The simplest dishes on Chorizo’s menu are among the best, including a knockout take on rice and beans that surfaces at lunchtime. But forays into the restaurant’s signature fusion cuisine can be doubly rewarding, as an appetizer that paired chocolate with calamari proved.

Usually when American chefs start messing around with chocolate, they use a bitter chocolate that imparts richness without sweetness. But here the ringlets of ivory-hued calamari were bathed with an achingly sweet chocolate-cream sauce that had one of my guests, a former high-school footballer, reminiscing about cold nights spent on the bench, clasping a Styrofoam cup of concession-stand hot chocolate. The dish worked because the perfectly cooked calamari carried the savory banner high, providing a harmonizing seaborne flavor and contrasting chewy texture.

Other appetizers at Chorizo include braids of anchovy, kalamata olive and roasted red peppers knotted into salty finger food, and a severed crab-cake plate that features a grainy black-bean cake alongside a heap of mayonnaisey lump crab, garnished with a red-pepper coulis and a grass-green cilantro sauce.

Befitting for a restaurant founded by the fellow who pioneered Zambra’s tapas menu, the best way to experience Chorizo might very well be to stick to appetizers and drinks—the bartender mixes a mean mojito and a gorgeous golden margarita. Entrées tended to be more uneven, and, since much of the cooking is geared toward an initial wow, trickier to sustain.

Still, all of the entrées I sampled were satisfactory, from a mocha-doused duck perched on a tapestry of spicy chorizo sausage, beans and greens, to a bold steak-and-egg plate that transformed its breakfast ingredients into dinnertime fare. Only a bluefish special fell well short of its mark, with the starring fish subsumed by a bowlful of lentil stew.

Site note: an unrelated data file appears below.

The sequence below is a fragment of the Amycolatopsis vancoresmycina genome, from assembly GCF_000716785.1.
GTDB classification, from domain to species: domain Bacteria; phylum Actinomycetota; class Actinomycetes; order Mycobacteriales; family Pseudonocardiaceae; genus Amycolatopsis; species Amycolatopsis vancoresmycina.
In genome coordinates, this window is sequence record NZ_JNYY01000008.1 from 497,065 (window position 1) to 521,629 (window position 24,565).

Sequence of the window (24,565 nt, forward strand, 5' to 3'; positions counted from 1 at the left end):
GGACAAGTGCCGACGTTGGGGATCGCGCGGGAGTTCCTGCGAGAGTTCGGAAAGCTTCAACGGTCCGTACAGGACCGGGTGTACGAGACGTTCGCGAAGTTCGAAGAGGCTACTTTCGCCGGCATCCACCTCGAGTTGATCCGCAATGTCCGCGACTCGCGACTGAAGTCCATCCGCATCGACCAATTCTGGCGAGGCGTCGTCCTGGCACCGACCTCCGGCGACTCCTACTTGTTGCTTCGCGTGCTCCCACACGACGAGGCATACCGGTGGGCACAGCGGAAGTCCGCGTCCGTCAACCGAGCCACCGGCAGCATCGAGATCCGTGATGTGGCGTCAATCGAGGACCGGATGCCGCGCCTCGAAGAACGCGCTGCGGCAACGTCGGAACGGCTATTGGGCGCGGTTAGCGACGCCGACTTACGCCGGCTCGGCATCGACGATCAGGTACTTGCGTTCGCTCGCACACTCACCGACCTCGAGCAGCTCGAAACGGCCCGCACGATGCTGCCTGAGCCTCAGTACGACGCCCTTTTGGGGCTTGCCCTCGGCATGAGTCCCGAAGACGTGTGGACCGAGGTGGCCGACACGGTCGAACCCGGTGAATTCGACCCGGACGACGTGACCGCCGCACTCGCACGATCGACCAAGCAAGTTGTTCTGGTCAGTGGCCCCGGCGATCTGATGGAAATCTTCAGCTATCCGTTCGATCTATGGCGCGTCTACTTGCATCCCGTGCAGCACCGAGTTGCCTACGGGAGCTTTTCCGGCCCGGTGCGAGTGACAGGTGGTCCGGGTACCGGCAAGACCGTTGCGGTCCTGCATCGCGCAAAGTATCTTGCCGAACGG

Many of the dishes could have been improved by a dollop of goat cheese, or other dairy product, but Diaz rarely dips into that food group. He instead focuses on his beloved fruits, seeds and meats, most of which are cooked to just the right temperature.

Chorizo’s pounded pork chop was slightly dry the night I tried it, but another pork dish showed why the restaurant is named for a pig product: A plate of chopped pork, hugged by slices of ripened avocado and chunks of plantains, was easily the best barbecue I’ve had in Western North Carolina. I stopped eating it only to stare at it in wonder: This dish could single-handedly change people’s opinions of Asheville’s smoked-meat scene. Diaz’ overburdened servers may very well lose track of what’s on the menu, but any diner lucky enough to taste this pork is likely to remember it forever.